Over 28,000 people die from air pollution in the UK every year, according to government statistics.
Air quality is a significant issue in the UK, with 38 of Britain’s 43 air quality zones exceeding EU safety limits for nitrogen dioxide, and London being the worst European capital for the pollutant.
While most air pollution deaths predictably occur in London, there are shocking differences between local areas.
In the five local areas surrounding Wembley Stadium, for example, people experience very different levels of air quality – with the north and east of the stadium having significantly better air quality than areas south and west.
London’s air kills almost one in 10
The capital city is, unsurprisingly, the UK’s pollution hotspot – which is the cause of significant health issues.
Westminster and Kensington and Chelsea are the worst areas in the country, with 8.3 per cent of all deaths attributed to air pollution.
These are among the most expensive area to live in the UK, with average Kensington and Chelsea house prices in excess of £1m.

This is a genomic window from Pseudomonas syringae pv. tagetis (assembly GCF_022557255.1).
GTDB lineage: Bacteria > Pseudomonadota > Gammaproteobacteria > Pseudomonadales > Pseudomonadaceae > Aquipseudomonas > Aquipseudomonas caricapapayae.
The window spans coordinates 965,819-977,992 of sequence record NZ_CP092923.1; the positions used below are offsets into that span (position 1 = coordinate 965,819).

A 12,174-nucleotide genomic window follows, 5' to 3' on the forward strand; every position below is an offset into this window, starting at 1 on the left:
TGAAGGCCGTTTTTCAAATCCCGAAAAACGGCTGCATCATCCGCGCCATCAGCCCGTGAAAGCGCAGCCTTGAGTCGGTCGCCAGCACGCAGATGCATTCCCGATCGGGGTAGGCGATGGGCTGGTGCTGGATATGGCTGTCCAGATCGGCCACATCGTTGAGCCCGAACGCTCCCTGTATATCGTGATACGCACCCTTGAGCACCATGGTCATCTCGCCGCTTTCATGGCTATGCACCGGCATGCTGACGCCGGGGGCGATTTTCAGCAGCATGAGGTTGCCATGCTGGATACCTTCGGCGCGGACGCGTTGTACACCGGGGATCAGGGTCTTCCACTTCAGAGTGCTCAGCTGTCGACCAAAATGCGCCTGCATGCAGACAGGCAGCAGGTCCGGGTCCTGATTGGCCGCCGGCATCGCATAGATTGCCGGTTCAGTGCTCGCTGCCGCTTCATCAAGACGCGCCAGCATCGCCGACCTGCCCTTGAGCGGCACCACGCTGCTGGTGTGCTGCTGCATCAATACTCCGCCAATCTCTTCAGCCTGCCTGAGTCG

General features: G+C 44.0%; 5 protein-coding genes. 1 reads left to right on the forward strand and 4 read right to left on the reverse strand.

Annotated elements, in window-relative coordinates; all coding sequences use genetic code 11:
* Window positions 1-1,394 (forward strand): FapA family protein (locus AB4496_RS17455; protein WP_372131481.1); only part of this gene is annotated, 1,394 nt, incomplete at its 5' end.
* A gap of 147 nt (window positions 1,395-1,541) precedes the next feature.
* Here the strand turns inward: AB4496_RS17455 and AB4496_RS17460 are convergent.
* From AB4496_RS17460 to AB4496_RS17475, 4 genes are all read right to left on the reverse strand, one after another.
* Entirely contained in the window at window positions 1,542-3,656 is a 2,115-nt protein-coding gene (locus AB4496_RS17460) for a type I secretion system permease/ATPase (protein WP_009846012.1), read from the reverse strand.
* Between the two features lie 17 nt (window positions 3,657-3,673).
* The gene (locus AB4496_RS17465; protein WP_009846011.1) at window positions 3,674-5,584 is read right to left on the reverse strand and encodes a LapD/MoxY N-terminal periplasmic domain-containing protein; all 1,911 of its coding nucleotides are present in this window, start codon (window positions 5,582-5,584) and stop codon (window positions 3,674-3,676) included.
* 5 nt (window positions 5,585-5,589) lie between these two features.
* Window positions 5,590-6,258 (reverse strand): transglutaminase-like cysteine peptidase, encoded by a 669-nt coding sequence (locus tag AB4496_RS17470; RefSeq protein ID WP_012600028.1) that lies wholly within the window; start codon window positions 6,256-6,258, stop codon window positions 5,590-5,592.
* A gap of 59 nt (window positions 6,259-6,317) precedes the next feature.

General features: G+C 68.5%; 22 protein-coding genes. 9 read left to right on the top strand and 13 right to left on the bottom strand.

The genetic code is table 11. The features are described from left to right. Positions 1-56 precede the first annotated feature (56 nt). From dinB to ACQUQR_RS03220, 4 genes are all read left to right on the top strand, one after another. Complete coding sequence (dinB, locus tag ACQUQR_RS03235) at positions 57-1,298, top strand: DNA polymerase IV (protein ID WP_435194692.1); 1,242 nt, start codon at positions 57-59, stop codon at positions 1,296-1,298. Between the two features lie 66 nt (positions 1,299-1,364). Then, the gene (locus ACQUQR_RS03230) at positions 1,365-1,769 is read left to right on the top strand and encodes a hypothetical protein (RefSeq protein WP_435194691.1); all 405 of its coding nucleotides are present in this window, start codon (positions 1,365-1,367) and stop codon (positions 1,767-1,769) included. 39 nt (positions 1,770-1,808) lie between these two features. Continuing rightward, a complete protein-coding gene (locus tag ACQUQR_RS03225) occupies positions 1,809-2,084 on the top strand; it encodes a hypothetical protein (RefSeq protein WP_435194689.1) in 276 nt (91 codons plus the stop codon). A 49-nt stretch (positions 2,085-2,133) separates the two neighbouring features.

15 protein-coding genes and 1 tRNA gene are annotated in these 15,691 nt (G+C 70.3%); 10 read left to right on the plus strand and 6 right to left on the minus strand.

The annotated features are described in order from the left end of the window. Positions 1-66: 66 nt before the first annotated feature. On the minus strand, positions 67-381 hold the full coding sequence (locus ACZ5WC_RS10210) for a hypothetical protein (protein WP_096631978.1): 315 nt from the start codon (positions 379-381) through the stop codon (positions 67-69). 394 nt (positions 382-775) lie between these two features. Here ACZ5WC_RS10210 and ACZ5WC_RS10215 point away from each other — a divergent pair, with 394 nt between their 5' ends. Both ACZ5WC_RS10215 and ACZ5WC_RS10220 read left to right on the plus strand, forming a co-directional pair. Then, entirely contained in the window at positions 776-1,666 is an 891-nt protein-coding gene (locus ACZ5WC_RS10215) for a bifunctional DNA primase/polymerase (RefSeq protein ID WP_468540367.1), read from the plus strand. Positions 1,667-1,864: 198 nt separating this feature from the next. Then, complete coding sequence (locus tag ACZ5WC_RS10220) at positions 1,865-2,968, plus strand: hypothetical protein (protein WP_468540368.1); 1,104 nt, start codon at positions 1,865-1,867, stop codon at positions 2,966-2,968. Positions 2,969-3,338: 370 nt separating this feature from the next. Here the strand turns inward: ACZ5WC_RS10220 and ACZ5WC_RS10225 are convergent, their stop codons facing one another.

Manchester urban utopia
Manchester has better air quality than Birmingham, despite the population of its metropolitan area being twice the size of Birmingham’s.
The city of Manchester has better air quality than Nottingham, Leicester and Luton – all of which are much smaller cities.
The population of Manchester is more spread out than these other English cities – allowing the prevention of dangerous concentrations of air pollution.
England has the UK’s dirtiest air
With a staggering 25,002 deaths due to air pollution, England is suffering the most from dirty air in the UK. It has the worst air quality of any part of the UK.
Within England, the north and Cornwall have the lowest levels of pollution. The air quality in parts of Cornwall is almost as good as the the Scottish Highlands, which enjoys the UK’s cleanest air.
Northern Ireland is the country with the best air quality, closely followed by Scotland
The number of life-years lost to air pollution in England dwarves that of any other part of the UK – with 264,749 years lost in 2010.
It’s not all doom and gloom
The UK’s air is slowly becoming cleaner. This data – the latest available – is based figures from 2010, but since then the level of air pollution across the UK has declined steadily.
In 2010, the UK produced 613m tonnes of greenhouse gasses, but in 2013 this was reduced to 568m tonnes, an 8.4 per cent decrease.